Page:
If my memory is correct it was the PDP-11. (I wrote operating systems for
both it and the PDP-8... but that was eons ago, and my memory may have
mixed them up...)
Since most subsequent microprocessor designs were highly influenced by the
stack orientation and addressing modes of the PDP-11, that's probably how
Intel became little-endian.
From: David Goldsmith
Subject: RE: Translated IUC10 Web pages: Experime
Date: Thursday, February 06, 1997 8:12PM
>Just for the record, little endian was introduced by IBM with the 360
>back in the mid 1960's. I guess now you can guess how old I am! Intel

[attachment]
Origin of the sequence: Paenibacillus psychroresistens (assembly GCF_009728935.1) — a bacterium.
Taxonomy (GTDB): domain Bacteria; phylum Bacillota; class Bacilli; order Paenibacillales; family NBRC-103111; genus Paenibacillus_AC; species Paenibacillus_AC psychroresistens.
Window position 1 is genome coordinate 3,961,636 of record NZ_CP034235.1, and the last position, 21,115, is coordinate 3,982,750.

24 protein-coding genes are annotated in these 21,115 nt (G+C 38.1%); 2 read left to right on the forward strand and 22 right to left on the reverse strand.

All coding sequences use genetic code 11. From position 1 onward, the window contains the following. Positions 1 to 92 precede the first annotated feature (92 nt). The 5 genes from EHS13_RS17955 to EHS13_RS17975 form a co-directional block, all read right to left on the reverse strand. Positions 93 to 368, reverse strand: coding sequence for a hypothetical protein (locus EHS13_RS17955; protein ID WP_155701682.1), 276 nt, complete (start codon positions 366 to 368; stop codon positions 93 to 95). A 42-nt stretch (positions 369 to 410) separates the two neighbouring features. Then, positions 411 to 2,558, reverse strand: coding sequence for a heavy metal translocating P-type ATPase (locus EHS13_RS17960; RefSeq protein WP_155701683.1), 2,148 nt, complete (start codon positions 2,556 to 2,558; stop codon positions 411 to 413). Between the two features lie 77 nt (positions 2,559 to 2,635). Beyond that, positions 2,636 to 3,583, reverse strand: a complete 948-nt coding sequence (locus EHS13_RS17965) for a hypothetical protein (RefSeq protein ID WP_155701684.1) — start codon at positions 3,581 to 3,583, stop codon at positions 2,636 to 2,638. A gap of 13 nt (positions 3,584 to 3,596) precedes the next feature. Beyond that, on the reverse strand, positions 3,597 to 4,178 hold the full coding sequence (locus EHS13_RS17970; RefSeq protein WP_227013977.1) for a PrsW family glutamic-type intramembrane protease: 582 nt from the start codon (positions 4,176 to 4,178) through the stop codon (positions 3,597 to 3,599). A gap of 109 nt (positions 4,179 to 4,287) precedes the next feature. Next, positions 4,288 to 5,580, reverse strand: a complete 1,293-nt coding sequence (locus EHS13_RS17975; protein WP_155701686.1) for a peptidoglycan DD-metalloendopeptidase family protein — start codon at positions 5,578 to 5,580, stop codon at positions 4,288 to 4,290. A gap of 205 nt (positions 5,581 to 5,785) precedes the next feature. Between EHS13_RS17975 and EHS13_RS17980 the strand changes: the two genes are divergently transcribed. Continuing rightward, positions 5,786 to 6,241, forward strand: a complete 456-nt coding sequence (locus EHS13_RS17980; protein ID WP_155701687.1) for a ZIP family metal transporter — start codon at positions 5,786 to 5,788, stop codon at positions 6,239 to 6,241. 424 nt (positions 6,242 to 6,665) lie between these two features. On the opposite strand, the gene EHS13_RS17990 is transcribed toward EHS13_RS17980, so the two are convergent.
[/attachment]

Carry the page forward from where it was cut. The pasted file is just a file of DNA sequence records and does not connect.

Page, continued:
>just followed the leader in choosing little endian. I don't want to get
>into a senseless discussion as to which order is natural (I do prefer
>little endian); both orders exist so we need to deal with them.
Actually, I programmed 360's, and they were (and are) big endian. I
believe little endian was introduced by DEC. I can't remember if it was
the PDP-8 or the PDP-11.
Text and International Software Architect
Apple Computer, Inc.
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